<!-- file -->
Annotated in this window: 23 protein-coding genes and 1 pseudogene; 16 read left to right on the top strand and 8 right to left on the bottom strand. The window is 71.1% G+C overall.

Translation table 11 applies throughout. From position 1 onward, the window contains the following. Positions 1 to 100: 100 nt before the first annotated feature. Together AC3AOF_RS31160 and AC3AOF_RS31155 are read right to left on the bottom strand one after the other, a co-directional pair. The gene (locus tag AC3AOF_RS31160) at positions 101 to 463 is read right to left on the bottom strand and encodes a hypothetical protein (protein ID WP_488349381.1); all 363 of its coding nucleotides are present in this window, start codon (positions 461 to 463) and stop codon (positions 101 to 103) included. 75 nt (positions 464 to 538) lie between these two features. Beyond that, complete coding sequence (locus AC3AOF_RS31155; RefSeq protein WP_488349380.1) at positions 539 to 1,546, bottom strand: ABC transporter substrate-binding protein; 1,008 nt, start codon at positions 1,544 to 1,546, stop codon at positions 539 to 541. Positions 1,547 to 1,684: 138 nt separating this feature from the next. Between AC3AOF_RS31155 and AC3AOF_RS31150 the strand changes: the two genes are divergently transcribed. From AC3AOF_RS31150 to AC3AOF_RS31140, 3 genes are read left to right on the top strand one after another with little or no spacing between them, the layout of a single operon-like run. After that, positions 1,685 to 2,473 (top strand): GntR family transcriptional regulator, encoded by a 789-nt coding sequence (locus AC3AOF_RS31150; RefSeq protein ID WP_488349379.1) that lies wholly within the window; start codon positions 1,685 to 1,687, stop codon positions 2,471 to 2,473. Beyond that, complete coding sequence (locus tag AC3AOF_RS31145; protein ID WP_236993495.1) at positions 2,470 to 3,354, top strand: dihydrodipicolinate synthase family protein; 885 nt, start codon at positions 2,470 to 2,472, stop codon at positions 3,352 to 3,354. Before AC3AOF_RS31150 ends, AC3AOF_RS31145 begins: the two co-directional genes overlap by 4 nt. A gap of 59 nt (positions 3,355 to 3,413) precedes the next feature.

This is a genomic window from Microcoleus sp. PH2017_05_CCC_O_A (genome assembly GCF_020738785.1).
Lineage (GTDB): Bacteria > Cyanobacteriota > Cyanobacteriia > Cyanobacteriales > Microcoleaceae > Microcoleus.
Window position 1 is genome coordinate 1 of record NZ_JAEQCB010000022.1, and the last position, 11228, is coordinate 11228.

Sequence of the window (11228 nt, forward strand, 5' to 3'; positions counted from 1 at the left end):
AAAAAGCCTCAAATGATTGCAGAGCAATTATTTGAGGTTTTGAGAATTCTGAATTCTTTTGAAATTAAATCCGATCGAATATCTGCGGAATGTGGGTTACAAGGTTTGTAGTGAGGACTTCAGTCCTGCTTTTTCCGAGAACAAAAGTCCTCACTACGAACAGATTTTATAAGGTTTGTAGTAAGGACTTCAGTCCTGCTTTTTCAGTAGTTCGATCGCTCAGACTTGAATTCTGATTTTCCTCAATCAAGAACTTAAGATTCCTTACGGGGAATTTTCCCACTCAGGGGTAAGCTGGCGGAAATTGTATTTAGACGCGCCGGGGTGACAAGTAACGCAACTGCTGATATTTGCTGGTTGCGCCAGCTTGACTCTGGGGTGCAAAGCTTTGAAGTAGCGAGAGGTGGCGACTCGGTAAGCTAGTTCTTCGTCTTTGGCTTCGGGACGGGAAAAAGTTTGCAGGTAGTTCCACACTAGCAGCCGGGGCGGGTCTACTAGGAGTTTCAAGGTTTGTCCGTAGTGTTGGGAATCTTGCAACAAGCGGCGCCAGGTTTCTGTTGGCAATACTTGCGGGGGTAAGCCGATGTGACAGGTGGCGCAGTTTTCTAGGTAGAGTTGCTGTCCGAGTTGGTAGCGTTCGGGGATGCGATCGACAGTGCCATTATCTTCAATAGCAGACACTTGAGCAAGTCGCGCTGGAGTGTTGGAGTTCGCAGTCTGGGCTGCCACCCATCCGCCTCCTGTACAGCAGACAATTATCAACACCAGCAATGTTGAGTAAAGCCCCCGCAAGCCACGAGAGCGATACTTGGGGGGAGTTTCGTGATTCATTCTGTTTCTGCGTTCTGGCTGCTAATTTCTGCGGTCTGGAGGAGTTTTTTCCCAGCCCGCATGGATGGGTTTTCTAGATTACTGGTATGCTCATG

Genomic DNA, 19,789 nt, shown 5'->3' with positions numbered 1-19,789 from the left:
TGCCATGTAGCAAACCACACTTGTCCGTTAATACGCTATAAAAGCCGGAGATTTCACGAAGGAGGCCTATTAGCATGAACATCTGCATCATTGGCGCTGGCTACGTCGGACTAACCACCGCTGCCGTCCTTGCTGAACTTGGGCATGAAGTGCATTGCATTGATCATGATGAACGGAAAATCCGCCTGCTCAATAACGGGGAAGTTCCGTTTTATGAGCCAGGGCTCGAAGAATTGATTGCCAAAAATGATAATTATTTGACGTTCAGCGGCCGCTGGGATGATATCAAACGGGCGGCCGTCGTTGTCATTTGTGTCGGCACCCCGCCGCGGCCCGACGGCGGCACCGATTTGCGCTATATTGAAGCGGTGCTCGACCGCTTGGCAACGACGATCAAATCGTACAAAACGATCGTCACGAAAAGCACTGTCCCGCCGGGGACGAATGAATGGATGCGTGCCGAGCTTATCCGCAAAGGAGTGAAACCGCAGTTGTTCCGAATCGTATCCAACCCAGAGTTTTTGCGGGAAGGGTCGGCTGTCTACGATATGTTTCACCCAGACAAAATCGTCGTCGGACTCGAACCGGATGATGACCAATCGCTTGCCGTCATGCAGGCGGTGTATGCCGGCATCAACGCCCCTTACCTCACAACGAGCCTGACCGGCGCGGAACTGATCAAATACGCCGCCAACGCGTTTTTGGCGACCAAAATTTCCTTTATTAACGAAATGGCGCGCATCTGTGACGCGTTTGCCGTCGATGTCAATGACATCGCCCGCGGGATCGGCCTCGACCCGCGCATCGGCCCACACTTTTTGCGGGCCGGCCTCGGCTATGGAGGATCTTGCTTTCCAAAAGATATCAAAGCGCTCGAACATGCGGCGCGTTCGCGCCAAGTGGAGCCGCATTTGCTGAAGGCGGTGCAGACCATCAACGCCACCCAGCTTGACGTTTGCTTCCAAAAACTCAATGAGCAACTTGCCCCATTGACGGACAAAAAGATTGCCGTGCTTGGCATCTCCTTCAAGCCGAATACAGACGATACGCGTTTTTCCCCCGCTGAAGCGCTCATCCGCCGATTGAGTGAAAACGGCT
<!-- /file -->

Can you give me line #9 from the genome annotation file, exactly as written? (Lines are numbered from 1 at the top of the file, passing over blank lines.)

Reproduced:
TGCCATGTAGCAAACCACACTTGTCCGTTAATACGCTATAAAAGCCGGAGATTTCACGAAGGAGGCCTATTAGCATGAACATCTGCATCATTGGCGCTGGCTACGTCGGACTAACCACCGCTGCCGTCCTTGCTGAACTTGGGCATGAAGTGCATTGCATTGATCATGATGAACGGAAAATCCGCCTGCTCAATAACGGGGAAGTTCCGTTTTATGAGCCAGGGCTCGAAGAATTGATTGCCAAAAATGATAATTATTTGACGTTCAGCGGCCGCTGGGATGATATCAAACGGGCGGCCGTCGTTGTCATTTGTGTCGGCACCCCGCCGCGGCCCGACGGCGGCACCGATTTGCGCTATATTGAAGCGGTGCTCGACCGCTTGGCAACGACGATCAAATCGTACAAAACGATCGTCACGAAAAGCACTGTCCCGCCGGGGACGAATGAATGGATGCGTGCCGAGCTTATCCGCAAAGGAGTGAAACCGCAGTTGTTCCGAATCGTATCCAACCCAGAGTTTTTGCGGGAAGGGTCGGCTGTCTACGATATGTTTCACCCAGACAAAATCGTCGTCGGACTCGAACCGGATGATGACCAATCGCTTGCCGTCATGCAGGCGGTGTATGCCGGCATCAACGCCCCTTACCTCACAACGAGCCTGACCGGCGCGGAACTGATCAAATACGCCGCCAACGCGTTTTTGGCGACCAAAATTTCCTTTATTAACGAAATGGCGCGCATCTGTGACGCGTTTGCCGTCGATGTCAATGACATCGCCCGCGGGATCGGCCTCGACCCGCGCATCGGCCCACACTTTTTGCGGGCCGGCCTCGGCTATGGAGGATCTTGCTTTCCAAAAGATATCAAAGCGCTCGAACATGCGGCGCGTTCGCGCCAAGTGGAGCCGCATTTGCTGAAGGCGGTGCAGACCATCAACGCCACCCAGCTTGACGTTTGCTTCCAAAAACTCAATGAGCAACTTGCCCCATTGACGGACAAAAAGATTGCCGTGCTTGGCATCTCCTTCAAGCCGAATACAGACGATACGCGTTTTTCCCCCGCTGAAGCGCTCATCCGCCGATTGAGTGAAAACGGCT